3. Cheap Gas? It May Not Or May Be Worth It - That $2.49 gas out in La Freaking Habra that you heard about on KFWB sounds awfully tempting. But is the drive from Hollywood really worth it? You're gonna waste more gas getting there than recouping your savings. The Militant advises you to fuel up at the cheapest gas station within a 2-mile radius of your home or workplace, as you're really not gonna save anything in the end.

4. Zen and The Art of Road Rage - When someone waves to you on the road with 1/5th of their hand, IGNORE THEM! They do that to illicit a reaction from you, usually to get you just as pissed off as they are. So even if you find yourself getting flipped off, avoid eye contact, and even pretend you never saw them. Seriously. Because you don't know them, they don't know you, and it's probably ideal to keep the relationship that way. Because if this escalates into a honking match to a shouting match to "I'm pulling over and getting out of my car and kicking your ass" match or even an accident, you really don't wanna have to see that person again, especially in a courtroom setting. Ignoring someone is worse than openly expressing your dislike towards them -- you are refusing to acknowledge their existence, hence not being worth your while, which makes all their effort into displeasing you a total waste of time. Ignoring people WORKS. After all, the mainstream media does it to non-black minorities all the time.

5. DE-FENSE! (clap, clap) DE-FENSE! (clap, clap) DE-FENSE! (clap, clap) - ALWAYS DRIVE DEFENSIVELY and check your ego at the door. If some cartard insists on getting the right-of-way even though they aren't legally entitled to it. Stop or get out of their way. Again, you really don't want to get to know this person (see above). Treat those kinds of drivers like inanimate objects. If a boulder rolls down on the road in front of you, are you gonna honk your horn at it, roll down your window and drop verbal f-bombs at it and drive towards it, hoping it'll keep rolling out of your way? It's a f-ing boulder. You notice it, react and swerve out of its way, and continue on with your day. Don't let any fools on the road bring down your day.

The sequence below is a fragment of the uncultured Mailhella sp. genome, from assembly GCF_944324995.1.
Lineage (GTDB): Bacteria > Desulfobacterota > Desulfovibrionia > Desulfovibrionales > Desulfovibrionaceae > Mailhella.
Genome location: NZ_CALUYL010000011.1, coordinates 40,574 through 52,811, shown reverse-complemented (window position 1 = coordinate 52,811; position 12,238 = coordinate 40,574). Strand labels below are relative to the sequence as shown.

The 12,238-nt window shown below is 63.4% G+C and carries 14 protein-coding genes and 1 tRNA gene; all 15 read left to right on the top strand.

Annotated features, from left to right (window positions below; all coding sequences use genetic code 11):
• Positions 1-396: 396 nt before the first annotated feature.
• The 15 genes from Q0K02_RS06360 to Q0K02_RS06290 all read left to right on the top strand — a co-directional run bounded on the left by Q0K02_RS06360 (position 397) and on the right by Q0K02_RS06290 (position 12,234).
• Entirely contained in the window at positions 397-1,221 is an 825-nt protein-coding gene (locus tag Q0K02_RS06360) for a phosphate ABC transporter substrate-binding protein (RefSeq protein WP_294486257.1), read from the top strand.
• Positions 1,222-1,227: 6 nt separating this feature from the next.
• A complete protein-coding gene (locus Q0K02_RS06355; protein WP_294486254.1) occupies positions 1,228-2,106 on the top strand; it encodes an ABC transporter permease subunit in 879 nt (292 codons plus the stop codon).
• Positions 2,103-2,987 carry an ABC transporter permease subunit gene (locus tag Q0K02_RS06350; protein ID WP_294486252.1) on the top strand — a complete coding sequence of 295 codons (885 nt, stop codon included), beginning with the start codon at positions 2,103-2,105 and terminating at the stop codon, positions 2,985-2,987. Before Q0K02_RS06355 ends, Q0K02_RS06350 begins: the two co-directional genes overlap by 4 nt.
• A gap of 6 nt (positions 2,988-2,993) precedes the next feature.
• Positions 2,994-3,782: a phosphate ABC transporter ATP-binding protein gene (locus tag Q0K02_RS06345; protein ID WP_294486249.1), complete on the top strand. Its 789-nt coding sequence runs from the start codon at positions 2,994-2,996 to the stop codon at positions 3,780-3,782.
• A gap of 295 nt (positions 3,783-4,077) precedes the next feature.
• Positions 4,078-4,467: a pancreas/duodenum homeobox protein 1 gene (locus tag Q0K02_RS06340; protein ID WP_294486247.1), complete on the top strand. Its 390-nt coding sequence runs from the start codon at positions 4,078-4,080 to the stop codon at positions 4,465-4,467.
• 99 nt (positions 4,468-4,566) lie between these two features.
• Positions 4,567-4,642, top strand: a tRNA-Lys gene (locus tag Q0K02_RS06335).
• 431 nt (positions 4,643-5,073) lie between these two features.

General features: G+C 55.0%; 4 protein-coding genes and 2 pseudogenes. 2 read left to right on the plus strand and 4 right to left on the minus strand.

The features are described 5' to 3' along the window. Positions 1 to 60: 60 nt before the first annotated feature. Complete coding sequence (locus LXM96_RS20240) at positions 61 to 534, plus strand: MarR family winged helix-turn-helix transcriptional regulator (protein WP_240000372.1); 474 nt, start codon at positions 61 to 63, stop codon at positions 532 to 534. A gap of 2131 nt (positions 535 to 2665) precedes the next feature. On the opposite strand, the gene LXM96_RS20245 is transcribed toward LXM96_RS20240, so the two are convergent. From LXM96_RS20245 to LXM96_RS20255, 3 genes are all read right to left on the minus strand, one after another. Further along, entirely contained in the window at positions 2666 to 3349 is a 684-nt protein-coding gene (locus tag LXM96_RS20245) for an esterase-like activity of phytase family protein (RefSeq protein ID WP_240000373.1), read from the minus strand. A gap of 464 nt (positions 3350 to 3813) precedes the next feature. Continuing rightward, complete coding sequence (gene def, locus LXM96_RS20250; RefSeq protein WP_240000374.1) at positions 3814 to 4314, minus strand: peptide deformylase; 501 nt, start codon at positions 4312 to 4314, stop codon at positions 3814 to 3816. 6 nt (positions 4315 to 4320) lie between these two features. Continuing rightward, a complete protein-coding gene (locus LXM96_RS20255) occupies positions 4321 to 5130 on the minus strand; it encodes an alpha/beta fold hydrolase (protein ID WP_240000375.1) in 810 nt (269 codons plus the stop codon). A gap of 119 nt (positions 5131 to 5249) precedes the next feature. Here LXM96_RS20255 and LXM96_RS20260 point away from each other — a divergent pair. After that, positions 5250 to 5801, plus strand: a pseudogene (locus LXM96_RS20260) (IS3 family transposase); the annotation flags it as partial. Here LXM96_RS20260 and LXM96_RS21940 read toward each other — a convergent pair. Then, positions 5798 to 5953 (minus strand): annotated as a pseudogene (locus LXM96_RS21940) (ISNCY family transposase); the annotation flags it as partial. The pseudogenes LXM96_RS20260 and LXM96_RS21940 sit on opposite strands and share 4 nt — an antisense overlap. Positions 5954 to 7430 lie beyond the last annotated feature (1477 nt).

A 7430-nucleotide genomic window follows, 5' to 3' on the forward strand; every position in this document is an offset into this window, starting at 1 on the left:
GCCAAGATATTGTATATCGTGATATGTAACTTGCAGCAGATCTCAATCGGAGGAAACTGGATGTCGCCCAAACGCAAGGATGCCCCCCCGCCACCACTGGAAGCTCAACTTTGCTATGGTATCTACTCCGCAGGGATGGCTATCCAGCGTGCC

6. There Is A Season, Turn, Turn, Turn Signals - Once you've decided you want to change lanes, use them. You'll get better value out of your car. After all, your car was built with the assumption that you'd actually use it.

7. Combine Those Trips - If you live in Echo Park, and suddenly decided you want to go to Fry's in Burbank on a Friday night to pick up that limit-one-per-customer widescreen 24" Samsung LED monitor you've been pining for, and then have to visit your sister in North Hollywood on Saturday, um...why not move one activity over and do both on the same trip? You'll save on time, money, hassle and gas. Zipping back and forth around town not only wastes the aforementioned time and gas, but then you're just another fool taking up needless space on the road.

8. Very Be Carpool - It's okay to drive if every seat in your car is full, because you're using your vehicle to its designed capacity. Driving solo in a minivan or a gas-guzzling SUV? Stupid. If you live in Koreatown and your friend in Irvine is having a party at the Dave & Busters out there, and your other friends in North Hollywood, Silver_Lake and Boyle Heights are going to the same party...then you should all get together, meet at one of your houses and roll down together. Again, saves money, saves gas and takes cars off the damn road.

9. American Idle - The Militant did get to carpool with a nearby operative recently on a day trip to San Diego. The Militant suggested the fastest way to SD, as he always does, was to get on the 60 East and take the 15 south - the destination was near the 15 and the 8 in SD anyway. He decided not to, citing that it's gonna use up more gas to get out there, so the operative opted to take the 5 straight down. On a Saturday. So there we were, hitting Los Angeles traffic, hitting the Commerce-to-Cerritos traffic, hitting south Orange County traffic, hitting North SD County traffic. The trip took 3 1/2 hours (Los Angeles to SD via the 15 takes 2 - 2 1/2 hours guaranteed). Moral to the story, you're gonna waste more gas idling in traffic than taking a longer, but faster route.